Friday, April 29, 2011

Punctuating Quotations

Some time ago I was reading the manuscript of a new critique partner when a punctuation mark sent me into a line editing frenzy. That mark was a period inside a quotation mark at the end of a non-dialogue sentence. But, as it turned out, we were both correct (though on opposite sides of the globe).

Something that increasingly perplexes those of us who write using British English is the insistence by writers using American English on slipping unrelated punctuation into a quotation. So insistent, in fact, that it’s even been included in the Chicago Manual of Style as correct style however illogical it might seem to some of us.

Here’s an example:
N.Am English: Michael told me that he was too “busy.” (period within quote marks)

UK English: Michael told me that he was too “busy”. (full stop outside quote marks)
For those of us using UK English rules it is very easy to determine that the punctuation mark following “busy” should occur outside the quote marks. Move the quoted word(s) to the middle of the sentence – if there’s no punctuation involved when the quote occurs elsewhere in the sentence then the punctuation is part of the sentence as a whole, not the quoted section, and should fall outside the quote marks.
N.Am and UK English: Michael told me that he was too “busy” to join us for dinner.
However, a comma attached to the quotation in the middle of a sentence can stymie an unaware British English writer trying to write for a publication requiring Chicago Manual of Style rules:
N.Am English: Michael told me that he was too “busy,” but he would try to meet us another day.

UK English: Michael told me that he was too “busy”, but he would try to meet us another day.

One way to remember the North American rule is to realize that quotations are treated like dialogue (except when they actually occur within dialogue).
N.Am and UK: “Michael won’t be joining us,” Julie said. “He’s too ‘busy’.”
Note how both the comma and the period fall within the dialogue’s quotation marks (reminiscent of the N.AM rule) but that ‘busy’ doesn’t include the period here (similar to the UK rule) because it’s already contained in dialogue.

How about you? Have you come across this difference in British and North American usage? Has it affected how you write for international publications?

Elsa Neal Elsa Neal is a writer based in Melbourne, Australia. Visit her website to download her free mini report on the Ten Most Frustrating Grammar Rules and How to Remember Them. Read up more on Grammar and Punctuation or browse through her Resources for Writers.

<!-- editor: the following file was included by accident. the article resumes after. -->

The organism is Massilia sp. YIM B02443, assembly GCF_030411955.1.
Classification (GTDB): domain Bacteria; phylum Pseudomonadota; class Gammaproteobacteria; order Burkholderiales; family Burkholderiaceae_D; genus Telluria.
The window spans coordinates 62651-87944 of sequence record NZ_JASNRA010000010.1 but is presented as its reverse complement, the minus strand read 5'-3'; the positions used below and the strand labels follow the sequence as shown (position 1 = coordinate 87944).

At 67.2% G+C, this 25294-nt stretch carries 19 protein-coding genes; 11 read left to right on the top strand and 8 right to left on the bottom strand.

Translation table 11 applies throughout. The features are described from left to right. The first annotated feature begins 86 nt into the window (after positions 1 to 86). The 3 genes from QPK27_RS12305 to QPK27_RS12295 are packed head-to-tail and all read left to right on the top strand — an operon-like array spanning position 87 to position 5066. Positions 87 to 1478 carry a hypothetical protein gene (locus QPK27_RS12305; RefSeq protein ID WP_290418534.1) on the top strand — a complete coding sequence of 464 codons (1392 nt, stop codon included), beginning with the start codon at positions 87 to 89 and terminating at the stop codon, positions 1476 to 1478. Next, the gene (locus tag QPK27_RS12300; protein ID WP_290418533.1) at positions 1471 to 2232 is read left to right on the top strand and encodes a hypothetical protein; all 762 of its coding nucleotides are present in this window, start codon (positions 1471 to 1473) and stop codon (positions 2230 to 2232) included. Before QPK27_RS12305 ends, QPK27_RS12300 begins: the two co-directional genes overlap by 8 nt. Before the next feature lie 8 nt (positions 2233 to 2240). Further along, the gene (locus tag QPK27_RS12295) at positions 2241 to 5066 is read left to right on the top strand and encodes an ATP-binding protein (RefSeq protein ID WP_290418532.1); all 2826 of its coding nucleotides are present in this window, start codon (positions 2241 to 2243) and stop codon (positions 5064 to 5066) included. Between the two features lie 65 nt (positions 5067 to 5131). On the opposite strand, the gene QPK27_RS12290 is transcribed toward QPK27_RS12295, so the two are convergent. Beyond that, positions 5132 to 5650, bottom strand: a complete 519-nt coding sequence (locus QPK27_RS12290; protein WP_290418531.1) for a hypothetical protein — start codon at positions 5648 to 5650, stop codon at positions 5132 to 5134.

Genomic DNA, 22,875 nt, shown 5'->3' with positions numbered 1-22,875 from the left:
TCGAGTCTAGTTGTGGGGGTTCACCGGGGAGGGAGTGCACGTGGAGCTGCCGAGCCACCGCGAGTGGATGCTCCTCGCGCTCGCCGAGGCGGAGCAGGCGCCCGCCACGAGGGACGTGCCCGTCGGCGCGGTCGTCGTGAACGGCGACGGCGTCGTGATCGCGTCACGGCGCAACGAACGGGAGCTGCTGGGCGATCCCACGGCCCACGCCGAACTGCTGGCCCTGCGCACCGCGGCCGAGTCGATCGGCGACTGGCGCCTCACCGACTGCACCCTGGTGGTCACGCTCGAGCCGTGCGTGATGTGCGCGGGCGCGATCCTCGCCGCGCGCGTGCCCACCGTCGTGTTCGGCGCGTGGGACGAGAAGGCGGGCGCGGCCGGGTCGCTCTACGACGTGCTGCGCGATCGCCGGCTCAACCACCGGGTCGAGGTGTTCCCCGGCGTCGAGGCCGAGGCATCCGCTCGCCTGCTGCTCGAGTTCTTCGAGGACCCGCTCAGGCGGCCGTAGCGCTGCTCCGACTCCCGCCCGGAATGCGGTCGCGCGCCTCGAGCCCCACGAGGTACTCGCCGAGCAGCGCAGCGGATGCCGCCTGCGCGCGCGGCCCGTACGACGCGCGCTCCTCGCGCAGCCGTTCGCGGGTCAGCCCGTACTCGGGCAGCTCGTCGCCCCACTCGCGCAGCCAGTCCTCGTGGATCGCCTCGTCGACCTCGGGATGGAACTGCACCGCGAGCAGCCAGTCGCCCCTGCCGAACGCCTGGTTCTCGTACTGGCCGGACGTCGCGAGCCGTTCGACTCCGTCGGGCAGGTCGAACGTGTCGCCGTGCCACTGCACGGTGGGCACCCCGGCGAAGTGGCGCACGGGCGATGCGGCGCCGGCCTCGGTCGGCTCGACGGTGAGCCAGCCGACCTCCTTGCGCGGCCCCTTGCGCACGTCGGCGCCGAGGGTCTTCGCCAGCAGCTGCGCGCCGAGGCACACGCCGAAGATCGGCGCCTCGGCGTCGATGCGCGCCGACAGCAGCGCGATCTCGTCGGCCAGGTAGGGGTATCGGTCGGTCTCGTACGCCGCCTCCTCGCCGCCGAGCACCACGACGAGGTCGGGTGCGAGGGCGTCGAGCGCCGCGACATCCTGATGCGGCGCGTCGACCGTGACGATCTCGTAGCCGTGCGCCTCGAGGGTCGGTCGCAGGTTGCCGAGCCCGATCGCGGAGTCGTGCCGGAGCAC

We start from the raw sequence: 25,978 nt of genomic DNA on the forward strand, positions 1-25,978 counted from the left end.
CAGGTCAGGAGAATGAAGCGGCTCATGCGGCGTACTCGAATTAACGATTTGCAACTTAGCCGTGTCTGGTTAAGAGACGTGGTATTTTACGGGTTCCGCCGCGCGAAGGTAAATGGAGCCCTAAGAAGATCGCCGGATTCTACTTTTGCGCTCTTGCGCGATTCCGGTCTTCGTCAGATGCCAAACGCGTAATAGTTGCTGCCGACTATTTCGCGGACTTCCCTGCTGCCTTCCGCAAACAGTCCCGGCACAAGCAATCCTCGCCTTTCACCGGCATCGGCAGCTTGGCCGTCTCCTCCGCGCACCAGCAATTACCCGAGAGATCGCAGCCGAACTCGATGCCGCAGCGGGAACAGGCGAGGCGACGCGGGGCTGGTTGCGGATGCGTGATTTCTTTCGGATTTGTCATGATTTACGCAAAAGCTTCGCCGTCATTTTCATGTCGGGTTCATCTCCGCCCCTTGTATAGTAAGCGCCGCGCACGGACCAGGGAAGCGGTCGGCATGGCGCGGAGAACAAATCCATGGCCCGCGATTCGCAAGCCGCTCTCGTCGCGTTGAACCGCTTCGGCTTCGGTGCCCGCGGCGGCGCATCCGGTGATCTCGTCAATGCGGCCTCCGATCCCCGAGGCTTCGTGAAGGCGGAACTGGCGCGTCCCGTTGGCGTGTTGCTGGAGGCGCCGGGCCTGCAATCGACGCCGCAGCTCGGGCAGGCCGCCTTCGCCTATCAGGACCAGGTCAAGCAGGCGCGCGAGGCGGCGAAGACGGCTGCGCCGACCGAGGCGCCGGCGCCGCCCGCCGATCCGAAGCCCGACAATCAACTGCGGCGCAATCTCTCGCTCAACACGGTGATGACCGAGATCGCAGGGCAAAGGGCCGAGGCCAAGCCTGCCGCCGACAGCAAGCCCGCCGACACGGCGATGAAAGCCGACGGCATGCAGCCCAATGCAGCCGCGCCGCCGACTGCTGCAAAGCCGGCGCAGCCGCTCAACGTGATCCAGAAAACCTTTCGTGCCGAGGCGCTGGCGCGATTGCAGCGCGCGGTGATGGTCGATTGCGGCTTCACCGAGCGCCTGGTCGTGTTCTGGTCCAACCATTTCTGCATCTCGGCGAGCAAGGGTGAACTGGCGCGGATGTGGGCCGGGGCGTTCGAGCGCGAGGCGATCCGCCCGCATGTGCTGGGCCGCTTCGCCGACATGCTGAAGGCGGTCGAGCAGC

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Wednesday, April 27, 2011

Voices in your Head, Part II

Last month I wrote about how to make your internal critics go away by writing about them, and told you that my critic was named Ed.  But Ed is only one of them – like most of us, I have several internal critics, nearly all of them nasty.  Here is a piece I wrote about Cousin Irene, the voice inside my head who is in charge of procrastination, laziness, and all the addictive distractions there are.  
Cousin Irene lurches into the room, trailing leavings from her purse – a dried-up lipstick, a wallet with a broken zipper, a scarf that has gum wadded in it, and of course those old used Kleenexes. She doesn’t pick anything up, because that is my job.

She says she is tired because she played so many games of computer solitaire. She plops down on the most comfortable chair in the room. Her bulk overflows the cushion and her dress rides up on her thighs; she is wearing nylon socks that only reach halfway up her meaty calves.

She tells me it’s too hot to write today, and besides there is nothing interesting to write about, and even if there was something interesting, I would not be able to find it. She demands a glass of wine, even though it’s only two in the afternoon. She asks what’s in the refrigerator, and then says I should make her a plate of something, whatever is there.

She turns on the TV; it is Judge Judy, which suits her fine, she likes to sneer at all those stupid people. She spills her wine on the front of her dress but doesn’t bother to wipe it off.

After I wrote this, I asked Cousin Irene to leave. She gave me a sly look out of her piggy little eyes and promised to visit me again tomorrow.

Oh joy.

Do you have a Cousin Irene? If you do, write about her. Otherwise, she just might move in with you forever.

Kim Pearson is an author, ghostwriter, and owner of Primary Sources, a writing service that helps others become authors of professional and compelling books and articles. She has authored 6 books of her own, and ghostwritten more than 30 non-fiction books and memoirs. To learn more about her books or services, visit
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Tuesday, April 26, 2011

Tracking Those Changes

 We want to welcome Terry Odell to The Blood Red Pencil. Terry is an author who frequently shares tips on writing and marketing on her blog, and we thought it would be nice to have some of her tips here.

Thanks to Maryann for inviting me to the Blood Red Pencil. Not long ago, on my blog, I discussed dealing with three different editing projects. I also grumbled about using Track Changes, and Maryann thought the readers here might be interested in my take.